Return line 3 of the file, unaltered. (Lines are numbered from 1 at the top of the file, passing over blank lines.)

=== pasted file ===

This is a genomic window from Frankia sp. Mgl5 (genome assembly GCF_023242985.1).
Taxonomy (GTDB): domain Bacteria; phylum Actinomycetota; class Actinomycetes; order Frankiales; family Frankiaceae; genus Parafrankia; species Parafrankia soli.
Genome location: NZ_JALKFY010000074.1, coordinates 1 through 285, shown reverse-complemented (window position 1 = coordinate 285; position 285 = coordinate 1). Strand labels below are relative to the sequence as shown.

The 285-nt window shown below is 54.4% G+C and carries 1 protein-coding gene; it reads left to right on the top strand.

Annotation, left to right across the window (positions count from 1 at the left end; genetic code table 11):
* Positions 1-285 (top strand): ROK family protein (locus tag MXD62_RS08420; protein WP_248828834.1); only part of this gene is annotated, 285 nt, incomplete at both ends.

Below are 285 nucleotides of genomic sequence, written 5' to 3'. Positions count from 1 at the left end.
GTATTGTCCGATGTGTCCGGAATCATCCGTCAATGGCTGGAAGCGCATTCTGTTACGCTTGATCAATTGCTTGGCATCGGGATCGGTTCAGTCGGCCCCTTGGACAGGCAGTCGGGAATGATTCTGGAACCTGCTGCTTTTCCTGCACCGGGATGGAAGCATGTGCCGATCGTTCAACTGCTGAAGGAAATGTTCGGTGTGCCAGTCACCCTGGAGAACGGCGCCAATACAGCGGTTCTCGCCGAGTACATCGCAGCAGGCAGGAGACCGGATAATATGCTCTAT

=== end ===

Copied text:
Genome location: NZ_JALKFY010000074.1, coordinates 1 through 285, shown reverse-complemented (window position 1 = coordinate 285; position 285 = coordinate 1). Strand labels below are relative to the sequence as shown.